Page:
Analysts struggle to find investment-worthy themes in the current market

Sectorally, the realty, auto, healthcare and capital goods indices are the top performers so far this fiscal, while the benchmark S&P BSE Sensex has gained around 7 per cent.

Puneet Wadhwa reports.

The sharp rally in the markets thus far in fiscal 2023-24 (FY24) has left analysts struggling to find investment-worthy themes.

The S&P BSE Sensex has surged nearly 7 per cent thus far in FY24 and hit a fresh 52-week high of 63,601.71 levels on June 22, mostly led by foreign institutional (FII) flows.

“The Indian market has seen a broad rally in the past few months but headline indices have seen more modest performance.

“We are not very clear about the reasons for the rally and the divergent performance and struggle to find ideas in the consumption, investment and outsourcing sectors after the sharp run-up in several of our favored sectors and stocks in the past two months,” wrote Sanjeev Prasad, co-head, Kotak Institutional Equities, in a recent co-authored note with Anindya Bhowmik and Sunita Baldawa.

That said, Prasad believes that the banking financial services and insurance (BFSI) is the only sector that offers value at the current juncture, although insurance stocks, too, have rallied in the past few days.

At the bourses, the BSE Bankex, a gauge of performance of banking stocks on the BSE, has outperformed the benchmark S&P BSE Sensex with a rally of over 7 per cent thus far in FY24.

Benchmark indices of realty, auto, healthcare and capital goods sectors, meanwhile, have been the top performers that have moved up 15 per cent to 32 per cent during this period, ACE Equity data shows.

An important feature of the rally that took the S&P BSE Sensex to a record 52-week high recently, according to V K Vijayakumar, chief investment strategist at Geojit Financial Services, was its weak structure and lack of enthusiastic investor participation.

“The market lacks momentum to take it convincingly to new highs.

“There is no support from the mother market US, either.

“The S&P rally of 13.6 per cent year-to-date (YTD) was led by just 10 tech stocks. Such concentrated rallies are unlikely to last long.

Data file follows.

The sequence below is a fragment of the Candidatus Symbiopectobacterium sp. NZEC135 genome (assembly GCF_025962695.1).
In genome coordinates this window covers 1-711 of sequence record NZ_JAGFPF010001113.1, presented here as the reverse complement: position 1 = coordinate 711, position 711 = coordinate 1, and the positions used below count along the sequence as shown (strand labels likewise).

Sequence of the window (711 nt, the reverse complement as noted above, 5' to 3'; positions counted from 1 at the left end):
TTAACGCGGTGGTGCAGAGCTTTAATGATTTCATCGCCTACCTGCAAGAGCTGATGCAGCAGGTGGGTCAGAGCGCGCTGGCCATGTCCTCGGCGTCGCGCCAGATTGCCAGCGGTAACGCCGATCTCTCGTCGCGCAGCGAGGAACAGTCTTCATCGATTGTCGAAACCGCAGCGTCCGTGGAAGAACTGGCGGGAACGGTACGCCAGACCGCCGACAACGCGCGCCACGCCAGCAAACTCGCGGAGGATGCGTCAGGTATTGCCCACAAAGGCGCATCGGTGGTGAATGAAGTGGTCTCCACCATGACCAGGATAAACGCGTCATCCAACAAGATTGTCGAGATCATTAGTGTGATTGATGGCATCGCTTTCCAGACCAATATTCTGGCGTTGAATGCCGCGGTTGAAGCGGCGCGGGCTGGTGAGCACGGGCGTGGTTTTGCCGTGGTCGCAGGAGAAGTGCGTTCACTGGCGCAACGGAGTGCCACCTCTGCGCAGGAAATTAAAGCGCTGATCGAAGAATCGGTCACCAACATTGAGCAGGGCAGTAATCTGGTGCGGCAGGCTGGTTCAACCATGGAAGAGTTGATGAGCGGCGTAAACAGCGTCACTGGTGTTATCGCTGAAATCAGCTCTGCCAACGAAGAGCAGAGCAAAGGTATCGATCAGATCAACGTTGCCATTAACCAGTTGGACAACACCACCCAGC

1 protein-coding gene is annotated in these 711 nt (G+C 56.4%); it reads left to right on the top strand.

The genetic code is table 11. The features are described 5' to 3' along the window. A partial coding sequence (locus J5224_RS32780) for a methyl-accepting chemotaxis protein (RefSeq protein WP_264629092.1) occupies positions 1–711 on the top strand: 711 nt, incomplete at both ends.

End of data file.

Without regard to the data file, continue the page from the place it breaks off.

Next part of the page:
“In India, even though the rally is more broad-based, there is no valuation support to take the market much higher.

“Investors should wait-and-watch for clearer direction,” Vijayakumar said.

Meanwhile, the rally in the mid-and small-caps has been sharper.

While the S&P BSE Smallcap index has surged 19.5 per cent thus far in FY24, the S&P BSE Midcap index has moved up 17.5 per cent during this period.

Prasad of Kotak Institutional Equities remains cautious on these two market segments as well, and believes that India’s continued weak consumption demand should be negative for smaller companies, while the improved macro in the form of lower inflation and current account deficit (CAD) should have been more favorable for performance of large-caps based on better top-down view of India among foreign investors.

“We do not see any particular reason for the excitement in mid-and small-cap stocks.

“We can perhaps understand the re-rating seen in certain sectors such as BFSI (smaller private banks), healthcare services (hospitals) and real estate given their somewhat reasonable valuations before the recent rally and strong outlook.

“However, we struggle to understand the rally in smaller consumption and IT services stocks given continued weak domestic demand (valid for consumption sectors) and weakening global (valid for IT services) demand,” Prasad wrote.

As a strategy, G Chokkalingam, founder and head of research at Equinomics Research & Advisory suggests investors remain in a wait-and-watch mode and hold on to their cash positions.

Monsoon, June 2023 quarter results of India Inc and policies of the global central banks are among his key monitorables, which he believes will be trend deciders for the market in the short-to-medium term.

“If all goes well, the domestic market is set for record high levels by November 2023,” he said.

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